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Pub Visit - England

Potting Shed 1Wednesday 23rd September 2015

Bob Thompson

Should you visit Hythe you may find the Potting Shed a little difficult to find as the only outside indication on the building is the name etched on the window. There are no written or hanging signs.

However the location is good, at the eastern end of the High Street of this small Kentish town, once the home of the well-known Mackeson Brewery.

The premises were last in use as a café known as the Little Bistro. The high counter that served that business has been retained in the new micropub. It opened on the 12th September 2014, so was just past its first birthday when myself and Linda visited. The opening ceremony had been attended by the local MP Damian Collins and Mayor Alan Smith.

Potting Shed 2The pub is the idea of Peter Dorman who we met when we called in on this midweek afternoon. He and his wife Belinda had operated pubs in the area previously, albeit of the more conventional type. His last house was the Botoph’s Bridge Inn in West Hythe which has a fascinating history which I would love to expand on but I won’t digress. The couple were there from 2005 to 2014. Prior to that they ran the Britannia Inn at Seabrook, just north of Hythe.

Potting Shed 3The pub’s building is Grade II listed. At first I thought this a little strange but when I looked at the exterior photograph I could see is was quite ancient being partially built of stone and it also has some very old brickwork. The shop front seems to have been a later addition. The entrance is via a corner door.

Once inside we could see that the predominant colour is green with some floral wallpaper reminiscent of the 1960s and two shades of paint on the walls.

By the double window on the High Street side there is a large table and chairs along with a shelf along the wall for some upright drinking.

On the opposite side of the room are two smaller tables and in front of the bar counter are a few stalls and that’s all the room used.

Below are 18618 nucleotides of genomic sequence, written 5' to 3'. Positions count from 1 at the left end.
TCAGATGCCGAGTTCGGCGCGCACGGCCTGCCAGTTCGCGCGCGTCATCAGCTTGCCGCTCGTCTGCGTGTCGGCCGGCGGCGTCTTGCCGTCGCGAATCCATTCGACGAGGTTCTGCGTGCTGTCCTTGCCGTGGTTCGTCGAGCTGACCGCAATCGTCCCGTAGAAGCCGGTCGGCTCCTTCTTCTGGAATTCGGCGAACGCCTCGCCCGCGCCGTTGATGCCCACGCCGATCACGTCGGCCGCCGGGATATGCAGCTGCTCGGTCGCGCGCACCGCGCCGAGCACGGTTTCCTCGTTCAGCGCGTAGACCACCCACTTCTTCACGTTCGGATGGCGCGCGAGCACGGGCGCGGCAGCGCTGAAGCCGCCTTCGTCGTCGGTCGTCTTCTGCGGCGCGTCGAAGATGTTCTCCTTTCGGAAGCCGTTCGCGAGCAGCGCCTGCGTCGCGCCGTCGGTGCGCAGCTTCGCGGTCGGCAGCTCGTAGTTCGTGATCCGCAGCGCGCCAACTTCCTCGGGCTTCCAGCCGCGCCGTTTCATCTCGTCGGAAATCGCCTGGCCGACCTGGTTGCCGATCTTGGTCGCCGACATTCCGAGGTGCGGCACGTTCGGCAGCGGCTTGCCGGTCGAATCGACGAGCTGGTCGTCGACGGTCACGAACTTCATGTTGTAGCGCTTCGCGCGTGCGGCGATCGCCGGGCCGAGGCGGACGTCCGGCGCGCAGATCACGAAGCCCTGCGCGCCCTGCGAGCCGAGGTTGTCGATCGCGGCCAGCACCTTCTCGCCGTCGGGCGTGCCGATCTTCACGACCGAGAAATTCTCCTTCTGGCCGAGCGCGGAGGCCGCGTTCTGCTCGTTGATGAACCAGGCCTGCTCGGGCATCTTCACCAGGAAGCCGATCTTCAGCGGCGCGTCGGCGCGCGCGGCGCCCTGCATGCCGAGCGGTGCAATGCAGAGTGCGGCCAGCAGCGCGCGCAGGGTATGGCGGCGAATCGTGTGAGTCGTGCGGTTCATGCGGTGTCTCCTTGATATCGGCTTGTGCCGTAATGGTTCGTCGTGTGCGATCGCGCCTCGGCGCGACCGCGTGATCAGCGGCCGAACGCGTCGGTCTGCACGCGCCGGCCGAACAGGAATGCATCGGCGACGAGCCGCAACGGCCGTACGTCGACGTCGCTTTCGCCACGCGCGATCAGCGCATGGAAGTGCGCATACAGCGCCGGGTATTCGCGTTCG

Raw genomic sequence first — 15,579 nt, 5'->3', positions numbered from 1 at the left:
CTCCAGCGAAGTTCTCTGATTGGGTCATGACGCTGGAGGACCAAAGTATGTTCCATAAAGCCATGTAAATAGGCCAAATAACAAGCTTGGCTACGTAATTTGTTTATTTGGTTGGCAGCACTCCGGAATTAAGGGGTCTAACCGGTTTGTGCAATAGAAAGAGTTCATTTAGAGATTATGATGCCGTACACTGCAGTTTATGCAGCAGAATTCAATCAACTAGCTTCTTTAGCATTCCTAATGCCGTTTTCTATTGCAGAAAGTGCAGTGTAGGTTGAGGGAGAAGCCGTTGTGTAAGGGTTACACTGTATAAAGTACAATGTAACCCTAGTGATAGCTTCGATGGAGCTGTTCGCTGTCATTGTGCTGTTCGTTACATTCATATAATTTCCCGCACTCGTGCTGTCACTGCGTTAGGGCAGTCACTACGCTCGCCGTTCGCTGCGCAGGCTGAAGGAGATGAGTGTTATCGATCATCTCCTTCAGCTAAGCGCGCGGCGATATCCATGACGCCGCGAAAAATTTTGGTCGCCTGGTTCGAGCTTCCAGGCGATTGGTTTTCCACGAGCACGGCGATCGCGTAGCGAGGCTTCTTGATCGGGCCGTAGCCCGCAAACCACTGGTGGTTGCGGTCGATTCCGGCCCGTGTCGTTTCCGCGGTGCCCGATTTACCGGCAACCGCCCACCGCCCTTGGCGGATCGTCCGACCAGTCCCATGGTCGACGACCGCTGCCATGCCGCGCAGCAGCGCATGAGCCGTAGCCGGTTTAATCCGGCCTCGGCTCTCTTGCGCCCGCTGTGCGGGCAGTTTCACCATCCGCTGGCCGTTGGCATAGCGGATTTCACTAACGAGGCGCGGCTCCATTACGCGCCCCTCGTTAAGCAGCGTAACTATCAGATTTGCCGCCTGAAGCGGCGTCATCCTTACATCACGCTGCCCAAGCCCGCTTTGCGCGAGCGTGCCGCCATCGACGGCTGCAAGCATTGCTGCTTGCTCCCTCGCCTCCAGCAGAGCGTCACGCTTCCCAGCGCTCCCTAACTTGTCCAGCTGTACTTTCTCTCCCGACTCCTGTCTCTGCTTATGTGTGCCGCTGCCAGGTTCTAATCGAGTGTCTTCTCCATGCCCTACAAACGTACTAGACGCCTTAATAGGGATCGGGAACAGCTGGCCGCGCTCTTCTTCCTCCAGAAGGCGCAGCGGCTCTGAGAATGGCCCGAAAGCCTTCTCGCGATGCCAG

Potting Shed 4Behind the high counter is the stillage with casks that have cool jackets; there is no separate cooling system apart from this. One beer is always provided via hand pump, the others straight from the cask. On the wall is a blackboard that advertises all of the month’s beers.

Another gives details of the rather extensive wine list. Peter explained that the pub was used after people had finished work and a number of these were ladies that liked wine. He said they liked the safe environment the pub provided.

When we called in the beer list consisted Hop Fuzz (West Hythe, Kent) Yellow Zinger (3.7%), Longman (Litlington, East Sussex) Best Bitter (4.0%), Gadd’s (Ramsgate) No 5 (4.4%) and Dark Star (Partridge Green, West Sussex) Hophead (3.8%). There is always a beer from the very local Hop Fuzz brewery.

For cider lovers there was Weston’s (Much Marcle, Herefordshire) Henry Weston’s Family Reserve (5.0%) and their Rhubarb cider (4.0%). Peter kindly gave Linda a sample of this and she pronounced it as acceptable.

Only small snacks of the packaged variety are offered; there is no other food. This is a nice little pub with a good range of beers; it comes recommended.

Important Information:

The Potting Shed, 160A High Street, Hythe, Kent CT21 5JR. Tel: 07780 877226

Open: Tuesday 12.00-18.00; Wednesday-Thursday 12.00-19.00;
Friday-Saturday 12.00-21.00; Sunday 12.00-16.00. Monday: Closed

The nearest railway station is Sandling, around two miles away. It’s a nice walk, passing Saltwood Castle. I did it several times in my younger days.

However now I arrive in Hythe on a bus. There are several that can be used, coming from Ashford, Folkestone and other places. Routes serving the town are 10, 10A, 16, 18, 19, 100, 101, 102 and 160. I found the number 16 to be very useful as it runs every half hour Monday to Sunday and calls at Sandgate and Folkestone both locations of other micropubs.
It also calls at Folkestone Central railway station on its way to and from Canterbury.